Wednesday, 23 October 2013

State of the Media in Kenya: Has the Kenyan Media Become Complacent?

The Kenyan media have become complacent and are failing to play its watchdog role. Nowadays they don’t focus with zeal on government misdeeds. They are ‘wasting’ the considerable Press freedom that has been accorded to them.

The media remains one of the most powerful entities in any given country. Their power lies in the ability to greatly influence public opinion towards a given issue or subject through use of mass media. They play a watchdog role; exposing corruption, poor governance and all sorts of malpractices or societal ills. Basically, while they pursue their business interests, they should also act on the concern of the public. In some countries, however, their power has been greatly curtailed by dictators who crush to ash any media that is criticizes the government.
The Kenyan media has come a long way, survived the dark ages and are now enjoying considerable freedom as espoused in the constitution. They are among the lucky few who enjoy the elusive virtue in the African continent ranked at 14th position in Africa and 71 in the world by Reporters without Borders’ Press Freedom Index 2013. However, in the recent times, the Kenyan media seem to have lost their quest in fighting for public good; pro bono. They have relaxed and are contented with the profits they make from the business.
The period 2003-2007 saw the media keep the government in check and quite often, we could hear reports on schemes in government to empty the public coffers ranging from Triton Scandal to Anglo-Leasing Scandal. The media exposed the greedy politicians who fleeced the publics the hard earned tax. In 2007 general elections, they helped expose wide election malpractices which unfortunately did end up in violence that saw slightly over 1000 people lose their lives. The media did not escape the blame despite the fact they that they played their role as watchdog and information disseminators.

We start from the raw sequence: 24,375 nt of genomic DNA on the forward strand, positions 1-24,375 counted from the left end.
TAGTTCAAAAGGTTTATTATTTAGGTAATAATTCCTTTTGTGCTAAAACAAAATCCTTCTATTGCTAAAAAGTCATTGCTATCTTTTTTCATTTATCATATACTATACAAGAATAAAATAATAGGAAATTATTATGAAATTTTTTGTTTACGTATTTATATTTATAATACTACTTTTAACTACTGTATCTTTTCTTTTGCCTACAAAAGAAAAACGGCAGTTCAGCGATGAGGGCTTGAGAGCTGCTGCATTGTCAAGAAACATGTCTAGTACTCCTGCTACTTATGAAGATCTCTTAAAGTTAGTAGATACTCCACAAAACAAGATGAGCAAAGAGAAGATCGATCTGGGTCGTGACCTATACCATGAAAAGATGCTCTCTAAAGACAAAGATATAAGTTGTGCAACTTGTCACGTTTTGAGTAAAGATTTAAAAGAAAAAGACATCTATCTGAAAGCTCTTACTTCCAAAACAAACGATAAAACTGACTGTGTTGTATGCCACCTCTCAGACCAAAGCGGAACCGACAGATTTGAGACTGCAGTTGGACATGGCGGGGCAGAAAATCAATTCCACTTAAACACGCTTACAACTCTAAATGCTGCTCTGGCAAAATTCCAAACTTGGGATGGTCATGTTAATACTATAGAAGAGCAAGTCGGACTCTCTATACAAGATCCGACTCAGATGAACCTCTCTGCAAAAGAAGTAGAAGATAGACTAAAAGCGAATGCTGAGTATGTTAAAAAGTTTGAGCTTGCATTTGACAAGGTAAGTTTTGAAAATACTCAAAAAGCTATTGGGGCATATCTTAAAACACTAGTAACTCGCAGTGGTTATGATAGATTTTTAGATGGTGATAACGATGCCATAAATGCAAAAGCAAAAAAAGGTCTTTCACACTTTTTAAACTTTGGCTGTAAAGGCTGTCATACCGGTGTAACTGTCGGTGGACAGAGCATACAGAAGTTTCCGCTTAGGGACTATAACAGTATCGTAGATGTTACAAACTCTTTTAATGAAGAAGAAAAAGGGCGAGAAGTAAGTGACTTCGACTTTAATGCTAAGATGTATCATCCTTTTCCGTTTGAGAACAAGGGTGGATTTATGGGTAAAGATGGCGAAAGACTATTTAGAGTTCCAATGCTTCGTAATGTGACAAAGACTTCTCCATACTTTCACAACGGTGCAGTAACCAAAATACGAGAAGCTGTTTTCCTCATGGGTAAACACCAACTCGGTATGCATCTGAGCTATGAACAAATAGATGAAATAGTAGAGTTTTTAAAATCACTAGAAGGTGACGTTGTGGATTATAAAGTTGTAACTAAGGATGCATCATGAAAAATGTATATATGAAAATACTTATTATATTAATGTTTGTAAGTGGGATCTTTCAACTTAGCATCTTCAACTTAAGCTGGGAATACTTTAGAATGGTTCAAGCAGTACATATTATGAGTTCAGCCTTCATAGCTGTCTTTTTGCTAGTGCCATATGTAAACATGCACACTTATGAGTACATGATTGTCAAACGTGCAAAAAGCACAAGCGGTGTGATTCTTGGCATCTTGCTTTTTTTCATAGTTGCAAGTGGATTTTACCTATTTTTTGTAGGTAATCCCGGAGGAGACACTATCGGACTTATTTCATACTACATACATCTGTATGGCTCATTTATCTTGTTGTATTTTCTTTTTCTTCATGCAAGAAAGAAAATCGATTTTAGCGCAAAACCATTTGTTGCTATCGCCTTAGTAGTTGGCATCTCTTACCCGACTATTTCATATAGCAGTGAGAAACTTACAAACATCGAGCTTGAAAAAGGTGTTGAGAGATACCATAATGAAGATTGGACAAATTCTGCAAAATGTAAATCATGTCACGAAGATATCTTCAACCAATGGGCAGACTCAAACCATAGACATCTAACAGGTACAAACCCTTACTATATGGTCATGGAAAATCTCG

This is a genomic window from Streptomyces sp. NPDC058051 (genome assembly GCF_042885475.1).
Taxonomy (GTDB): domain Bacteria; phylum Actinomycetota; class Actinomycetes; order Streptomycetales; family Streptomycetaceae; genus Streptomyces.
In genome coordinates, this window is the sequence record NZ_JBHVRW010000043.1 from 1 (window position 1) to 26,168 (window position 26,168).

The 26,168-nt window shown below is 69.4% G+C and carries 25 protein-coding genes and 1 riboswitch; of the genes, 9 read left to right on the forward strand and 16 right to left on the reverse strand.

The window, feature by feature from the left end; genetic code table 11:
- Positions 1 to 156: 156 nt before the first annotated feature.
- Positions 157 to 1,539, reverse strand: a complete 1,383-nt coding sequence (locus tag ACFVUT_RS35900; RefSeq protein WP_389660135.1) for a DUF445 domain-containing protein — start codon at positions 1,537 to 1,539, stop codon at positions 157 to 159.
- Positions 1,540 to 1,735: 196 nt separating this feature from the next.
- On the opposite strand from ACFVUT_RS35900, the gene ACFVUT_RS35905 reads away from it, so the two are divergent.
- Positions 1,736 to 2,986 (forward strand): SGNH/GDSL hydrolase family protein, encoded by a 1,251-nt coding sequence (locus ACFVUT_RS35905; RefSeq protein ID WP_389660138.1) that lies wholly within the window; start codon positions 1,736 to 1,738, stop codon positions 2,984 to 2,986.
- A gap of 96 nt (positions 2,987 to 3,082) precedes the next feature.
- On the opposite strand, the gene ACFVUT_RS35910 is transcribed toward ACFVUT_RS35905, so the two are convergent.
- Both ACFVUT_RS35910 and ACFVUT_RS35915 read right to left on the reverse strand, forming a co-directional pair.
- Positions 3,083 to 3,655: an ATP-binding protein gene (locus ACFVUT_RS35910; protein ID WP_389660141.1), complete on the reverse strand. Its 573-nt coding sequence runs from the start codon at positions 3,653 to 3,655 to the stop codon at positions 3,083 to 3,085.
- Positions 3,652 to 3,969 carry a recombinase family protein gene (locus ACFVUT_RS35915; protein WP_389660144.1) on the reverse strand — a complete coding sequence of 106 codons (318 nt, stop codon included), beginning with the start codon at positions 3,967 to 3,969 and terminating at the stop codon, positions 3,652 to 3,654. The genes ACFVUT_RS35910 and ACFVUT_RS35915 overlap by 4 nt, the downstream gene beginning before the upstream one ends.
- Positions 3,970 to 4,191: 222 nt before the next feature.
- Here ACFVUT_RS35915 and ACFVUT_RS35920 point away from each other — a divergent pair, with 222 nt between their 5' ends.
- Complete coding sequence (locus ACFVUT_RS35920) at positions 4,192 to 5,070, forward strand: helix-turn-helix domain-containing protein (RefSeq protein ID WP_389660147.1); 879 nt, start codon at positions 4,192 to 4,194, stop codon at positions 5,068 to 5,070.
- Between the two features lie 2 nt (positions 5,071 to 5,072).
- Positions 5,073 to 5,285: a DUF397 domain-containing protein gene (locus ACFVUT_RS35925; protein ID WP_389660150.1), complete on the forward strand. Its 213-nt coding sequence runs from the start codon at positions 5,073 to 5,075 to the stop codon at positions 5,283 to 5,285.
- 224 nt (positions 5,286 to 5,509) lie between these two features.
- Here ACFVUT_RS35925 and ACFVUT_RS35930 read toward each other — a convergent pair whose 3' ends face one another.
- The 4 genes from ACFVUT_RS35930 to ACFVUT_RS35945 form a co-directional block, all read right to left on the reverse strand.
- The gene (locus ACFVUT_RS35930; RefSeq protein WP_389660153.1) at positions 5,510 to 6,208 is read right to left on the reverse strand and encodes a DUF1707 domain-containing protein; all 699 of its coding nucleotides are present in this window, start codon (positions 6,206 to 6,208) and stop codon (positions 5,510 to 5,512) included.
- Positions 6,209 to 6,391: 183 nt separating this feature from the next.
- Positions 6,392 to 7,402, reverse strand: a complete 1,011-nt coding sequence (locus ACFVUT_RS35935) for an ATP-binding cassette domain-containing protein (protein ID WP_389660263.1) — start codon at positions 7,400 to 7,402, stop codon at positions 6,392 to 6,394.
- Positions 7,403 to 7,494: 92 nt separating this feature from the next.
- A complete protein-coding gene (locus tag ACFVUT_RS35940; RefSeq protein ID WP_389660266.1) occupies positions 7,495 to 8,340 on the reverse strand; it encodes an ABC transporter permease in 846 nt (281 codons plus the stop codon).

This was the turning point for the Kenyan media. The media become passive in their watchdog role which was further complicated by a raft of legislations that sought to clip their muscle. One of the notable legislation was the Kenya Communications (Amendment) Bill 2008.Also known as the “ICT Bill”, the new legislation provides for heavy fines and prison sentences for press offences. It also gives the government, above all the information and interior ministries, authority over the issuing of broadcast licences and the production and content of news programmes. The resistance to the law was unsuccessful as the government of the day remained adamant and the then President H.E Mwai Kibaki signed it into law. The media has been advocating for self-regulation while the government wants direct control.
Perhaps the biggest let down by the media was during the 2013 general elections. They failed to scrutinize the election process which had grave electoral malpractices. They, instead, chose to turn a blind eye to the evil taking place during the election period. The public had nowhere to express their opinion since the only savior had become complacent. All they did was to gag the public with multiple peace messages yet they failed to focus on the real issues that could have resulted to peace destabilization. It did not occur to them that justice begets peace and that absence of war does not translate to peace. People were merely pretending and trying to tolerate each other in the wake of divergent opinion on how the elections were conducted.
 After the elections, the media went ahead to tell the public to accept the results as they are and move on. This was the worst part of their complacency. They never cared about the issues raised by the now opposition party that were critical and warranted attention. Meanwhile, the social media was the new battle ground as supporters of the two coalitions exchanged harsh words maligned with lots of bile yet the media was happy that they have successfully maintained peace. This is far from the truth and the truth is that the latent hate still exists and as a matter of fact we are actually sitting on a time bomb that will explode in the future if the issues of equality and justice are not fully redressed.
Back to the media focus, we have been able to witness a number of issues that has besieged the new government for instance, the biased public appointments, security lapse, and corruption among others. The Judicial Service Commission (JSC) scandal that saw wastage of public money was not number one news item but was 6th news item in one of the local TV stations. Can one relate the current cold blow by the media to the breakfast meeting they had with the government?